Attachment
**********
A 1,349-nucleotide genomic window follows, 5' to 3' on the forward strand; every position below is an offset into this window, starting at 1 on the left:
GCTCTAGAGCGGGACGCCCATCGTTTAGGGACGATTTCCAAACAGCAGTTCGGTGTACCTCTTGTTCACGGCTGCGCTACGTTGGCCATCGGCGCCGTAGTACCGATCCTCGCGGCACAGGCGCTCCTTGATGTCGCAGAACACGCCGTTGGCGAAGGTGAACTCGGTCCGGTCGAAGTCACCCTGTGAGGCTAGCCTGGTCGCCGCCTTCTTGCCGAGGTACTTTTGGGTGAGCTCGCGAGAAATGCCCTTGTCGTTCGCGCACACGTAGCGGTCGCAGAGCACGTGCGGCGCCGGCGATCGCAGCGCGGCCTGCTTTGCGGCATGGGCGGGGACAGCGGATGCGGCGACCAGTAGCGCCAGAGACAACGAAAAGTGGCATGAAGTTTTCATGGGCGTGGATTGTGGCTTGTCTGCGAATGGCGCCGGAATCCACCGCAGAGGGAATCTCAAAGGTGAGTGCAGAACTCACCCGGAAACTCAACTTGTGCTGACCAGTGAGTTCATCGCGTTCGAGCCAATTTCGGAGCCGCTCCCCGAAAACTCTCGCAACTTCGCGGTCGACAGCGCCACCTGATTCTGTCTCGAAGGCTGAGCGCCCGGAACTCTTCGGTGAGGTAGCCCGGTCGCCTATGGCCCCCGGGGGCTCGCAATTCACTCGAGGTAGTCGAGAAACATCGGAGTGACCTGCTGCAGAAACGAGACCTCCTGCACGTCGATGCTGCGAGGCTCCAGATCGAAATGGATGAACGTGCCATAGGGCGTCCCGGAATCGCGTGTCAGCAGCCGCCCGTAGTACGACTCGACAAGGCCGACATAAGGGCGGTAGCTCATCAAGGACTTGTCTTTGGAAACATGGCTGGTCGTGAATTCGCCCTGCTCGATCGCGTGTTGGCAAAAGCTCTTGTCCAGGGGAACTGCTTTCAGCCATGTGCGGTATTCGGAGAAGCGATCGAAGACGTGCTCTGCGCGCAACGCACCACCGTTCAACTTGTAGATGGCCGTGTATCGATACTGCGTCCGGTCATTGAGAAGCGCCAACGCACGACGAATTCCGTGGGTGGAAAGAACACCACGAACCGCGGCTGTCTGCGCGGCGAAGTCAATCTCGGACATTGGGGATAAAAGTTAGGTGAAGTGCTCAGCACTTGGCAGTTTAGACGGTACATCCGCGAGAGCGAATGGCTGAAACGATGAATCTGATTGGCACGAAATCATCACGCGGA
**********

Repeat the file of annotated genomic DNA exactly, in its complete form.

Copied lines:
A 1,349-nucleotide genomic window follows, 5' to 3' on the forward strand; every position below is an offset into this window, starting at 1 on the left:
GCTCTAGAGCGGGACGCCCATCGTTTAGGGACGATTTCCAAACAGCAGTTCGGTGTACCTCTTGTTCACGGCTGCGCTACGTTGGCCATCGGCGCCGTAGTACCGATCCTCGCGGCACAGGCGCTCCTTGATGTCGCAGAACACGCCGTTGGCGAAGGTGAACTCGGTCCGGTCGAAGTCACCCTGTGAGGCTAGCCTGGTCGCCGCCTTCTTGCCGAGGTACTTTTGGGTGAGCTCGCGAGAAATGCCCTTGTCGTTCGCGCACACGTAGCGGTCGCAGAGCACGTGCGGCGCCGGCGATCGCAGCGCGGCCTGCTTTGCGGCATGGGCGGGGACAGCGGATGCGGCGACCAGTAGCGCCAGAGACAACGAAAAGTGGCATGAAGTTTTCATGGGCGTGGATTGTGGCTTGTCTGCGAATGGCGCCGGAATCCACCGCAGAGGGAATCTCAAAGGTGAGTGCAGAACTCACCCGGAAACTCAACTTGTGCTGACCAGTGAGTTCATCGCGTTCGAGCCAATTTCGGAGCCGCTCCCCGAAAACTCTCGCAACTTCGCGGTCGACAGCGCCACCTGATTCTGTCTCGAAGGCTGAGCGCCCGGAACTCTTCGGTGAGGTAGCCCGGTCGCCTATGGCCCCCGGGGGCTCGCAATTCACTCGAGGTAGTCGAGAAACATCGGAGTGACCTGCTGCAGAAACGAGACCTCCTGCACGTCGATGCTGCGAGGCTCCAGATCGAAATGGATGAACGTGCCATAGGGCGTCCCGGAATCGCGTGTCAGCAGCCGCCCGTAGTACGACTCGACAAGGCCGACATAAGGGCGGTAGCTCATCAAGGACTTGTCTTTGGAAACATGGCTGGTCGTGAATTCGCCCTGCTCGATCGCGTGTTGGCAAAAGCTCTTGTCCAGGGGAACTGCTTTCAGCCATGTGCGGTATTCGGAGAAGCGATCGAAGACGTGCTCTGCGCGCAACGCACCACCGTTCAACTTGTAGATGGCCGTGTATCGATACTGCGTCCGGTCATTGAGAAGCGCCAACGCACGACGAATTCCGTGGGTGGAAAGAACACCACGAACCGCGGCTGTCTGCGCGGCGAAGTCAATCTCGGACATTGGGGATAAAAGTTAGGTGAAGTGCTCAGCACTTGGCAGTTTAGACGGTACATCCGCGAGAGCGAATGGCTGAAACGATGAATCTGATTGGCACGAAATCATCACGCGGA